Ok, so maybe not always. But, consider this. Just this morning, I received my latest acceptance for an essay I wrote over a year ago. I brought that essay to my MFA workshop, peers and my faculty instructor all took their time reading through it, offering words of encouragement and suggestions for revision. I took it home and worked on it, playing with form, order of material, the footnotes that I thought added a depth to the essay that I just could not achieve otherwise. Then I set out to get it published. I sent it out to a few places, hopeful that the essay I felt was most ready to be published from the collection I had accrued would be accepted. One journal, a publication that had loved a different essay the year before but just didn’t have a space to fit it into their upcoming publication, had asked me to send more work. So I sent them this essay. Again, I heard from the nonfiction editor. Again, they loved it. They loved the play with lyrical parts between more traditional prose, the way the form mirrored the content. They loved the depth of the piece and the emotionality of it. But. (the dreaded “but”!). They didn’t have a place for it (again!).
I was happy to have received an email from the nonfiction editor herself swooning over my piece. I was crushed that she didn’t accept it for publication.
I continued with other journals. I saved this essay for places I considered “better”–only in that they were harder to get an acceptance (say 15% acceptance rate versus 3%). I had just that much confidence in it. I sent it out over and over again.
It was rejected twenty-eight more times.
And then came the Stonecoast Review. The nonfiction editor emailed, starting with “we loved ‘Fusion’ and would like to publish it….but there are a few revisions we’d like to see if you are willing. You can resubmit and we’ll reconsider it, as publication is not guaranteed…”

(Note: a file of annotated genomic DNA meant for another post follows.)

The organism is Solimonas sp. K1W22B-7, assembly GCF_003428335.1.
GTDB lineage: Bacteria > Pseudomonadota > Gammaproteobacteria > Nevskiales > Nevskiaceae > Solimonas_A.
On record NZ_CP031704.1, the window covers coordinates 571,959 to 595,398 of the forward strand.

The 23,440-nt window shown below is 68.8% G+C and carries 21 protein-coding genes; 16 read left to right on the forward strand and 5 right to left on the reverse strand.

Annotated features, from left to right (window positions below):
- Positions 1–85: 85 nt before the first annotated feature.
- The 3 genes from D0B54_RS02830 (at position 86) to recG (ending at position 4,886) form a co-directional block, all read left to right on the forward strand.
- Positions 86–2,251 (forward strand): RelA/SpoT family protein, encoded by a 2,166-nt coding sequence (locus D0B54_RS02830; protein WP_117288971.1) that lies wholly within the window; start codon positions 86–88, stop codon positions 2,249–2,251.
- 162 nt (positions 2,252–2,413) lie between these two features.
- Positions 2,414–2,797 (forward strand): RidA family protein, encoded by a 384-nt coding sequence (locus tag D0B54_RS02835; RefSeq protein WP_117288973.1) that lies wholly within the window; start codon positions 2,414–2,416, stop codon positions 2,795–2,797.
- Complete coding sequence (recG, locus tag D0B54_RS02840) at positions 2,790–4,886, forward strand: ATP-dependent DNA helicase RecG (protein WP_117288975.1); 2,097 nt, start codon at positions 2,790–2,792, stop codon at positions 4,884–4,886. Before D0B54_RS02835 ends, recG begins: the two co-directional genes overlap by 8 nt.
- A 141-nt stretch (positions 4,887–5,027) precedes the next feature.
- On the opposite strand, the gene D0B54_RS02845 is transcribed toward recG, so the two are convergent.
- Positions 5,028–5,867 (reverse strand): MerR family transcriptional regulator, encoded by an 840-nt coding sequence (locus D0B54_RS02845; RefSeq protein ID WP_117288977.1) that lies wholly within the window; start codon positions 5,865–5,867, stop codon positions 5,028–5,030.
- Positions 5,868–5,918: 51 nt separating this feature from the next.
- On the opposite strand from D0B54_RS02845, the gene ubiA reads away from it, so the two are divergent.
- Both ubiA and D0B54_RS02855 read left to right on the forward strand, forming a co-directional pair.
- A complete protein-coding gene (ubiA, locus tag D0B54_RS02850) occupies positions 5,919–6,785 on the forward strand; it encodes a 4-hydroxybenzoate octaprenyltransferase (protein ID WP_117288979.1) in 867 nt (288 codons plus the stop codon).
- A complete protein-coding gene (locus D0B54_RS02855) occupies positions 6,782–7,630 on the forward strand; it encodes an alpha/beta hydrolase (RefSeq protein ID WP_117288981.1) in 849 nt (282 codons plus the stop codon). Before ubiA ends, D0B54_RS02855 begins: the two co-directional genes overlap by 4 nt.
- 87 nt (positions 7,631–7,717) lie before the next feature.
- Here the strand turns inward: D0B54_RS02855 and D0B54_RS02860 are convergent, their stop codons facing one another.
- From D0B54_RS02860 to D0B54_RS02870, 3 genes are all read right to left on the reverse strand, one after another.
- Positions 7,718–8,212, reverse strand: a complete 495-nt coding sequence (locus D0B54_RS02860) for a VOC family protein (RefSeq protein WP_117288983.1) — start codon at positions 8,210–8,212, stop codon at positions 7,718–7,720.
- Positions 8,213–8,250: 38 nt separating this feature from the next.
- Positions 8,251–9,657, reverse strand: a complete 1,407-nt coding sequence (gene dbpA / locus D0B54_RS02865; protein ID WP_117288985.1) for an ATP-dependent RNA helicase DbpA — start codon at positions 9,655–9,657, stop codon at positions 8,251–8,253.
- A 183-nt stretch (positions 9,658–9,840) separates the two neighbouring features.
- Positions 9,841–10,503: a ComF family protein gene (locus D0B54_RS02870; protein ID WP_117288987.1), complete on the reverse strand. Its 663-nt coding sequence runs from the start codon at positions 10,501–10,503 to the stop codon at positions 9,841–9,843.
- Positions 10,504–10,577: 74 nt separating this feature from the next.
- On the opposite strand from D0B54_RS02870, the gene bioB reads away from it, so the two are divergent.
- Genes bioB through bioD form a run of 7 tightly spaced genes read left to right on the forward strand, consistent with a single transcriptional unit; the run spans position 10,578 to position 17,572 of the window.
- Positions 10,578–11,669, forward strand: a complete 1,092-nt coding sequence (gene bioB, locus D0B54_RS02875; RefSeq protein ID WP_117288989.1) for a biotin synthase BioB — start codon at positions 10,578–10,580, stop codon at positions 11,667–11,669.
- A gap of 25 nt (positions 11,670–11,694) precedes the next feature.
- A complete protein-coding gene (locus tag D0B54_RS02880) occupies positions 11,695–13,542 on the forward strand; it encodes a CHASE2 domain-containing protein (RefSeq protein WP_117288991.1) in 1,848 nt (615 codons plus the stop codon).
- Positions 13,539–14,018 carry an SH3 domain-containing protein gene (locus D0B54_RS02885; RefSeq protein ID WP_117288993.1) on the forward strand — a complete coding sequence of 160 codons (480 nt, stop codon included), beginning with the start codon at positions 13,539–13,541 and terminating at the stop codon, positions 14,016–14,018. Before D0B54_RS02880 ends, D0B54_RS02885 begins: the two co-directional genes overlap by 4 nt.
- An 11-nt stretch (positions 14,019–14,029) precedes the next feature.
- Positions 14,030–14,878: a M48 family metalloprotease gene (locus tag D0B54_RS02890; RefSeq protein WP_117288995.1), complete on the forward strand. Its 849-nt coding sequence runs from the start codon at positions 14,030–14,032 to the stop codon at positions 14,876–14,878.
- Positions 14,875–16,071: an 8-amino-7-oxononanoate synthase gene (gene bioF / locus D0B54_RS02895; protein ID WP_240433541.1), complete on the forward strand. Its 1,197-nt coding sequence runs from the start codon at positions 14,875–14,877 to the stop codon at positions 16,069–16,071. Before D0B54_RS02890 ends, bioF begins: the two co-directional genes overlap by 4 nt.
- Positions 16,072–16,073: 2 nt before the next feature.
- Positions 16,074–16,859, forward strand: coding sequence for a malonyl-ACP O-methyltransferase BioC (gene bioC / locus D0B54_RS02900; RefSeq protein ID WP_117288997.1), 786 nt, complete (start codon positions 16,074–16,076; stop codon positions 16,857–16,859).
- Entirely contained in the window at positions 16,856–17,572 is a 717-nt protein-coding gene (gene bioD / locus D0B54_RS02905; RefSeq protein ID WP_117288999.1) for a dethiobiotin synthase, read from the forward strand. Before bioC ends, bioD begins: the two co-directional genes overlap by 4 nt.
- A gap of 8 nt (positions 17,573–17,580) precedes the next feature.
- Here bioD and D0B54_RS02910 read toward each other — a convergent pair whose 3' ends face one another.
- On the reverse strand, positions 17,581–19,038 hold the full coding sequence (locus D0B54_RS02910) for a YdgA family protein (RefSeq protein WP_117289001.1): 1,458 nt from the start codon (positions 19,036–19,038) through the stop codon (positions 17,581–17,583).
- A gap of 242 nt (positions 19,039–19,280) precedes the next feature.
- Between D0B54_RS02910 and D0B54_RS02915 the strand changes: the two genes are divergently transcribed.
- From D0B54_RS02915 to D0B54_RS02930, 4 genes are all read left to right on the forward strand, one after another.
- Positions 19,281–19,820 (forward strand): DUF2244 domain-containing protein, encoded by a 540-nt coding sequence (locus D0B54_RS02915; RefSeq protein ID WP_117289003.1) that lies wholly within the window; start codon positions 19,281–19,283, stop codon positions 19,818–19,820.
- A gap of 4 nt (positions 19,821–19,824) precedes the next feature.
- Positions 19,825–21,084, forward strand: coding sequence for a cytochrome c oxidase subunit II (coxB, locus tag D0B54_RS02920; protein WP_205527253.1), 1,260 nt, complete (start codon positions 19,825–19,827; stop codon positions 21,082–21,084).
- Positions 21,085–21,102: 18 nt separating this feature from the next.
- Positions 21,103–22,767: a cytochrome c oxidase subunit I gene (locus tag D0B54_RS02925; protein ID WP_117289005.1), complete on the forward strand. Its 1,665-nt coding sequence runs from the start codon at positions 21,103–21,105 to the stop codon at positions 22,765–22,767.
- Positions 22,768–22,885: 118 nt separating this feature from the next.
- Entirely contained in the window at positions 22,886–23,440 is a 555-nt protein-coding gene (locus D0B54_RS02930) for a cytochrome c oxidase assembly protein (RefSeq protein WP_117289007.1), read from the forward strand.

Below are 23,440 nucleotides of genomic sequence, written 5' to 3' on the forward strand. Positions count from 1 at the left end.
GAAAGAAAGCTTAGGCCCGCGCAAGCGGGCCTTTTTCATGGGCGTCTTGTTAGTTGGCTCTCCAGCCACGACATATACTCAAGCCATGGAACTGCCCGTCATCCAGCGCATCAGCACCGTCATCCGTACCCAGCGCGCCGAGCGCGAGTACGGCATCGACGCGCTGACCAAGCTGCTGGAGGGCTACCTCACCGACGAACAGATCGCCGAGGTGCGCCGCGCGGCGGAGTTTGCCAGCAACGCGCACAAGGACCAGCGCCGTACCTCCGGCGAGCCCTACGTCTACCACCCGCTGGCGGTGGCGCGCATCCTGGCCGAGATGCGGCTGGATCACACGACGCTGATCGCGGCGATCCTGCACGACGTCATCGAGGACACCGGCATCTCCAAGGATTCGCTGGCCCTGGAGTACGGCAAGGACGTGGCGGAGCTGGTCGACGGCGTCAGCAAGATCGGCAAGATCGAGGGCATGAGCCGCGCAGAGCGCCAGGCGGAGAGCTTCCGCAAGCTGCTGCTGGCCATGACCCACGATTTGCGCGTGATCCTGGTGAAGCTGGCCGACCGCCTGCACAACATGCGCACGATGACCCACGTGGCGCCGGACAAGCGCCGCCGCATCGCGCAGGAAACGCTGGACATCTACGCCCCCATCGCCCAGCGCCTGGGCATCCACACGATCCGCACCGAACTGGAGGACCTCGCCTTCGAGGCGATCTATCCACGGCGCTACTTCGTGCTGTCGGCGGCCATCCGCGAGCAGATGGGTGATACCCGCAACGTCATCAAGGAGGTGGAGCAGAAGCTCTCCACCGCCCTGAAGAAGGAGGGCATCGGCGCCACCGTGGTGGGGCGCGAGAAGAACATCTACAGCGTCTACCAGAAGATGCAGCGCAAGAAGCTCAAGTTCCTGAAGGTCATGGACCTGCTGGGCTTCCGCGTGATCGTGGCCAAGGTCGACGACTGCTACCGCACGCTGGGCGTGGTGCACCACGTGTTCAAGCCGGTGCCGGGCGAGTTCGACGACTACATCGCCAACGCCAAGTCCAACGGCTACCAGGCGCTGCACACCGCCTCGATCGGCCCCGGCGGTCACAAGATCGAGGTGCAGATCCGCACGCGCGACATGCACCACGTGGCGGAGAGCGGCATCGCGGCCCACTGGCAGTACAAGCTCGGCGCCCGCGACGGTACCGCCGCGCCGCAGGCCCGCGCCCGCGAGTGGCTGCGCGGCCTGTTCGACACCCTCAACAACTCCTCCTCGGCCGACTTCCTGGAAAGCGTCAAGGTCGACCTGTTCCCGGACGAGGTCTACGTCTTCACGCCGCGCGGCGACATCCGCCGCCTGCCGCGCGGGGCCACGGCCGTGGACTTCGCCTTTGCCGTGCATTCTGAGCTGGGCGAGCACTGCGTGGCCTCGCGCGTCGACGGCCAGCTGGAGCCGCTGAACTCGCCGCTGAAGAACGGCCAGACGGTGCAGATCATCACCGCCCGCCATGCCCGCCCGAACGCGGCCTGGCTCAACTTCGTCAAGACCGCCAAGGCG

The essay details my spinal fusion, done when I was fourteen. It begins with my childhood, the discovery of my scoliosis, and the ultimate fate of my spine. It weaves in medical meditations of what radiation does to a body, and how women in the 1980s differed in perception of the use of ultrasounds versus when I had my pregnancies (and subsequent miscarriages). I did this all braiding in actual text in the form of a crooked spine, and then again straightened. The straightened vertebrae look was the perfect way to end, showing my mother helping me through the painful aftermath of a major surgery.
We’d like to see you cut some of the medical terminology as we feel it takes us out of the emotional parts. Also, the readers and I felt frustrated by the end. We wanted to know how it all ended.
I got to work. I carefully cut out information from medical organizations that explain how we accumulate radiation just by walking around the earth everyday. By doing this, most of the information about my miscarriages no longer made sense, so into the trash they went. I added over a page of a new ending, carefully giving white space before and after my beloved spinal-shaped text to ensure it didn’t lose the gravitas I wanted it to have. Within a couple of hours, I had a new (probably improved!) version. With trepidation, I sent it back to the editor. What if those weren’t the changes they wanted? What if the ending was still unsatisfactory?
I checked my email every hour. I checked Submittable–the submissions manager website that many journals use–to see if my submission changed from “Received” to “In-progress.”
After a year of “declines”, it only took two days.
Submittable reports my essay is now “Accepted.”
Journal number thirty.